Finished bars are packed with a little charcoal into large pipes, the ends sealed, Page 5 and annealed for two or three days. After careful inspection and testing the steel is ready for market. The fourth method of manufacturing steel is by the electric furnace. These furnaces are of various sizes and designs; their size may be sufficient for only lb.
Designs vary widely according to the electrical principles used. A popular furnace is the 6-ton Heroult furnace illustrated in Fig. It is seen to be a squat kettle, made of heavy sheet steel, with a dished bottom and mounted so it can be tilted forward slightly and completely drained.
This kettle is lined with special fire brick which will withstand most intense heat and resist the cutting action of hot metal and slag. For a roof, a low dome of fire brick is provided. The shell and lining is pierced in front for a pouring spout, and on either side by doors, through which the raw material is charged. Two or three carbon "electrodes"—in. Electrical connections are made to the upper ends, and a very high current sent through them.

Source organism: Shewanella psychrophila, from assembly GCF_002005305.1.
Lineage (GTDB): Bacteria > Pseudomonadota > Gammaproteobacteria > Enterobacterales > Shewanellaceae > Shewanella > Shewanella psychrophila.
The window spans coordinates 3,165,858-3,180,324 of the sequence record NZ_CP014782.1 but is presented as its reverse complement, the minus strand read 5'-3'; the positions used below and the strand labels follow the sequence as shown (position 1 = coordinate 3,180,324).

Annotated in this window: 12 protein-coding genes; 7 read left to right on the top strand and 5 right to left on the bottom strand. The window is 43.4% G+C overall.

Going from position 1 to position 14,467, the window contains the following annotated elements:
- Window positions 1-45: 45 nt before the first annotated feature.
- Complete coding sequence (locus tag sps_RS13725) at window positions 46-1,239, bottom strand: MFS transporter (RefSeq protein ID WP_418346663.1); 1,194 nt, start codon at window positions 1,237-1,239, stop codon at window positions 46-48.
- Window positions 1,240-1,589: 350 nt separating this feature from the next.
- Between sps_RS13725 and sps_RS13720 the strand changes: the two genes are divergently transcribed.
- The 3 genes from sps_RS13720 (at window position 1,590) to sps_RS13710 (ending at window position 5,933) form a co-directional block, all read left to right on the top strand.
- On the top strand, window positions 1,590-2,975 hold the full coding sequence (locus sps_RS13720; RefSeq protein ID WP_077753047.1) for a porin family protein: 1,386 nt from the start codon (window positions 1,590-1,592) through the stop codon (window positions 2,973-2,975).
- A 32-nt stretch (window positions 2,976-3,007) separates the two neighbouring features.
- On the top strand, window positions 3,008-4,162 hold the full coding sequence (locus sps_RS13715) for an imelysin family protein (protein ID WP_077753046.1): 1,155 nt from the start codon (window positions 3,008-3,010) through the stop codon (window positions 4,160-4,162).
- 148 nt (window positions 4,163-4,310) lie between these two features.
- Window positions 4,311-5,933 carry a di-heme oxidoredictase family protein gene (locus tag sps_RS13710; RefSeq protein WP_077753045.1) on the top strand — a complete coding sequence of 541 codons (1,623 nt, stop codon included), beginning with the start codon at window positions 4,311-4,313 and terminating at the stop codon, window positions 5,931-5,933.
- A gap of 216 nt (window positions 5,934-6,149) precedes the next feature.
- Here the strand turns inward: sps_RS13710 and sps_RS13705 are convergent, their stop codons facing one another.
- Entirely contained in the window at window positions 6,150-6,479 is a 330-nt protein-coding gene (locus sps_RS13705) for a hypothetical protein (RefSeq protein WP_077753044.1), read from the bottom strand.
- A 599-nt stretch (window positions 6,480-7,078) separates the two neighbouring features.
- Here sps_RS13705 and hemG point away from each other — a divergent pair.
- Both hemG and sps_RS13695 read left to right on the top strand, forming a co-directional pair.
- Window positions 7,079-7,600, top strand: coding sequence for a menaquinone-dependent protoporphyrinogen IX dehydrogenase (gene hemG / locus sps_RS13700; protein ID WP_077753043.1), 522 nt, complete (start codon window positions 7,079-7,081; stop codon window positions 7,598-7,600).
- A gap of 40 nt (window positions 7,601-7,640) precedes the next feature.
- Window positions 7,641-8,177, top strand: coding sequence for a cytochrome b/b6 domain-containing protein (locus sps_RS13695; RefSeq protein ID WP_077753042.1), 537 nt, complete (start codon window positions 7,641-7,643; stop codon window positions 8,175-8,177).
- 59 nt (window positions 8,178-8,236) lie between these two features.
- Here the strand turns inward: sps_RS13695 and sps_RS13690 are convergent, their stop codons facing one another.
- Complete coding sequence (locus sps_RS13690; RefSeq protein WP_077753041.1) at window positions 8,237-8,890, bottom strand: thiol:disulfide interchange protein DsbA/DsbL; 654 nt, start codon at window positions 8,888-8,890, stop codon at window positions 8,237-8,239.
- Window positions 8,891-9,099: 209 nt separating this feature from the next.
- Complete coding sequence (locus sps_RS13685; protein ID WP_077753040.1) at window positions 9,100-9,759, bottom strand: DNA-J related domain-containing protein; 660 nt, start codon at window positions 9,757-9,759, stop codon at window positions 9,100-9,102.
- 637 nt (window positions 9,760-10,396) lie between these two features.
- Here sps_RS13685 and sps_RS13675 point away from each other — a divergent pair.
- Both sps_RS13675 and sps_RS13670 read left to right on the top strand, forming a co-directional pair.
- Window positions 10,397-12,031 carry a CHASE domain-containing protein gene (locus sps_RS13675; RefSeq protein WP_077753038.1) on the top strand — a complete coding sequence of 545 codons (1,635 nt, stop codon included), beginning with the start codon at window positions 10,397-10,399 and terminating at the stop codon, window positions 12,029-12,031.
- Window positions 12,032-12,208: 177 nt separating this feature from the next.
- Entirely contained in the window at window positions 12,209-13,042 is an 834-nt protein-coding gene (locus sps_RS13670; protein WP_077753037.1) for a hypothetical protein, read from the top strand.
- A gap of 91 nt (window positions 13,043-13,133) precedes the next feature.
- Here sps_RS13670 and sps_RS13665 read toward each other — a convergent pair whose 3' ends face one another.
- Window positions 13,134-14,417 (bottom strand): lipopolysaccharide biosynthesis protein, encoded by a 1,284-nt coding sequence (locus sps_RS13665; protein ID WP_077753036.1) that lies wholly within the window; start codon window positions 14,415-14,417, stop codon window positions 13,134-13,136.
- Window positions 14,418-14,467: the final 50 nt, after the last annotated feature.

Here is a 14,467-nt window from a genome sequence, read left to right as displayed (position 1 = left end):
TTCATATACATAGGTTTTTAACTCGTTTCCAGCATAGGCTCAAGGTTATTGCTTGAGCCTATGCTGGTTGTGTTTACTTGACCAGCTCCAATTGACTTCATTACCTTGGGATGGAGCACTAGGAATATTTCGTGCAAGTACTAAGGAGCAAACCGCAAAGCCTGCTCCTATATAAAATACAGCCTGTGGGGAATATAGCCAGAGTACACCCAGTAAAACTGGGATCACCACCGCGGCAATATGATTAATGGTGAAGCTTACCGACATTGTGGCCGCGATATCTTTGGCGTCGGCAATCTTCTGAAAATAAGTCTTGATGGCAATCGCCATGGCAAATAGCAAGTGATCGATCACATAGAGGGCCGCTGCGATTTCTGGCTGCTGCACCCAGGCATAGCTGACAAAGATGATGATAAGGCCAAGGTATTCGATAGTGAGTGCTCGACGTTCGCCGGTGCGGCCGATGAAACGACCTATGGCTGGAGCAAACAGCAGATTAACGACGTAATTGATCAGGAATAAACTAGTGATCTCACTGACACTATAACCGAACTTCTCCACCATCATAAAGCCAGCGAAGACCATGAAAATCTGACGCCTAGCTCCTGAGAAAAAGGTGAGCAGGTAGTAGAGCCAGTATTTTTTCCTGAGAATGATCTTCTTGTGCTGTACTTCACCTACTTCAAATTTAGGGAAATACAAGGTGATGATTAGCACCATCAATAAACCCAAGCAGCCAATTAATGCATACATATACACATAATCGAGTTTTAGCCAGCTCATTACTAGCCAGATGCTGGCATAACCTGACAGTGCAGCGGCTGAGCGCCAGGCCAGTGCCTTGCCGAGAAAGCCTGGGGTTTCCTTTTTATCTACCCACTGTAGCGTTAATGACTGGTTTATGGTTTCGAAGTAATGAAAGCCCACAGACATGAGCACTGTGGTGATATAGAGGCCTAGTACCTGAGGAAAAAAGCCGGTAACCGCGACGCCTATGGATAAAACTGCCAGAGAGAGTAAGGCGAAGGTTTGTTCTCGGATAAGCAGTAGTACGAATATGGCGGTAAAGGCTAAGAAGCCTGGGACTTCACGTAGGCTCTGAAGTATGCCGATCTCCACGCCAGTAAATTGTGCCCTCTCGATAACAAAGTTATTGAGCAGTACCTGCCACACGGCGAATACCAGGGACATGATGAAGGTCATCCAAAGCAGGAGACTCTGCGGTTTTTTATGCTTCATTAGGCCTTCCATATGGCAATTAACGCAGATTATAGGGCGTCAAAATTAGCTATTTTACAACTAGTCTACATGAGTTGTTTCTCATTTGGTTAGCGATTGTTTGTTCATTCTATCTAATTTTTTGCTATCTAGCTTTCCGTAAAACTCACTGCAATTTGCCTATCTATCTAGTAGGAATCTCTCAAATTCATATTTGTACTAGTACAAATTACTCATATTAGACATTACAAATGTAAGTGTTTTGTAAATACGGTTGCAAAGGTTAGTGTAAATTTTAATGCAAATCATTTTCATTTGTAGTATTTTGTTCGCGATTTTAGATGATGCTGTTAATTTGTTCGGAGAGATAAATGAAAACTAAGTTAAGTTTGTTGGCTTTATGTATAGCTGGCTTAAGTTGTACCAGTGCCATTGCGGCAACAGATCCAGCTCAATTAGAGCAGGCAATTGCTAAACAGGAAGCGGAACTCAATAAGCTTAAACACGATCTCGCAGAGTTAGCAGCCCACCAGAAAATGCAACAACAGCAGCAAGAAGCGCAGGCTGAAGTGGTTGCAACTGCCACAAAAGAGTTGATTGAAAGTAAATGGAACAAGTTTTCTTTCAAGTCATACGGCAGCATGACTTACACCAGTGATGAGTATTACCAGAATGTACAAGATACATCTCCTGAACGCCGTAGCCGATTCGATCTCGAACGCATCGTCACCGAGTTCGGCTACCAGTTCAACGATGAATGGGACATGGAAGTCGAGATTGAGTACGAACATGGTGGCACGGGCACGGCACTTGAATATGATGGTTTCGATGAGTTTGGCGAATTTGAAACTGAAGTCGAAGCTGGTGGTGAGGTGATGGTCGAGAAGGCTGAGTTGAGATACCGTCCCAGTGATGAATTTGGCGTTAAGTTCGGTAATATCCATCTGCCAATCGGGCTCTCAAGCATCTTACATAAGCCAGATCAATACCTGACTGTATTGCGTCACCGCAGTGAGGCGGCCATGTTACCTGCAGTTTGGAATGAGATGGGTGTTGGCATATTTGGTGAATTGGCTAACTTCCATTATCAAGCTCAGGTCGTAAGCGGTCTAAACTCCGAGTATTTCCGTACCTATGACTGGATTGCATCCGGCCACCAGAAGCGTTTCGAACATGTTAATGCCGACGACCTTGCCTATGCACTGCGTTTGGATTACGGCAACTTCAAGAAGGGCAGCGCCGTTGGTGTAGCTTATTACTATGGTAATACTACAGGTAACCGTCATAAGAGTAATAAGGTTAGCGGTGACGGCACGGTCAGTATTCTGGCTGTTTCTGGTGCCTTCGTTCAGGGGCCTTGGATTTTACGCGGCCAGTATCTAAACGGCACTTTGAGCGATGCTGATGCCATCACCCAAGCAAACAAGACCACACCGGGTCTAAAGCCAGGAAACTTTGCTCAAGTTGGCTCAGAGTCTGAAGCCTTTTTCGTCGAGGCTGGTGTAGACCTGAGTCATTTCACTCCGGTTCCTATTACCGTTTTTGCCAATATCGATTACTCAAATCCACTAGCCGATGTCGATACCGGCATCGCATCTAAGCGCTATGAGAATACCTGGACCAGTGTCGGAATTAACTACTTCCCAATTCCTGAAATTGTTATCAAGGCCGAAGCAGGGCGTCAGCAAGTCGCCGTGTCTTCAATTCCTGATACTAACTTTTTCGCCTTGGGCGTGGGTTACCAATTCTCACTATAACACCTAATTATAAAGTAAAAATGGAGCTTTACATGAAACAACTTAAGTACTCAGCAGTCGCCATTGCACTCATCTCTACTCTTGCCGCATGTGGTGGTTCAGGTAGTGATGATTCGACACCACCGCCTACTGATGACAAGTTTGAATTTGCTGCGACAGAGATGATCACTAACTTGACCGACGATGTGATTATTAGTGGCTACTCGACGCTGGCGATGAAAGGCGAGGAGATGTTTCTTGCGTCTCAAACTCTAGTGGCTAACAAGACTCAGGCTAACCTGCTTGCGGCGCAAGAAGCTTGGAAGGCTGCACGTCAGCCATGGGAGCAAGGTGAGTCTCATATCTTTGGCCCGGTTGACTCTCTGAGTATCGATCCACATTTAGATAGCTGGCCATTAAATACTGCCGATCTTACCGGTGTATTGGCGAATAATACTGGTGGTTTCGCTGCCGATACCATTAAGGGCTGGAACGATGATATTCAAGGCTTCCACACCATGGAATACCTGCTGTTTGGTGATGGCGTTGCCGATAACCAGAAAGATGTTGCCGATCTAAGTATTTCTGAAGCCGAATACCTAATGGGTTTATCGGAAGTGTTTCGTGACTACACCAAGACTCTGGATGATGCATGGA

This causes tremendous arcs to form between the lower ends of the electrodes and the metal below, and these electric arcs are the only source of heat in this style of furnace. Electric furnaces can be used to do the same work as is done in crucible furnaces—that is to say, merely melt a charge of carefully selected pure raw materials. On the other hand it can be used to produce very high-grade steel from cheap and impure metal, when it acts more like an open-hearth furnace. It can push the refining even further than the latter furnace does, for two reasons: first the bath is not swept continuously by a flaming mass of gases; second, the temperature can be run up higher, enabling the operator to make up slags which are difficult to melt but very useful to remove small traces of impurities from the metal.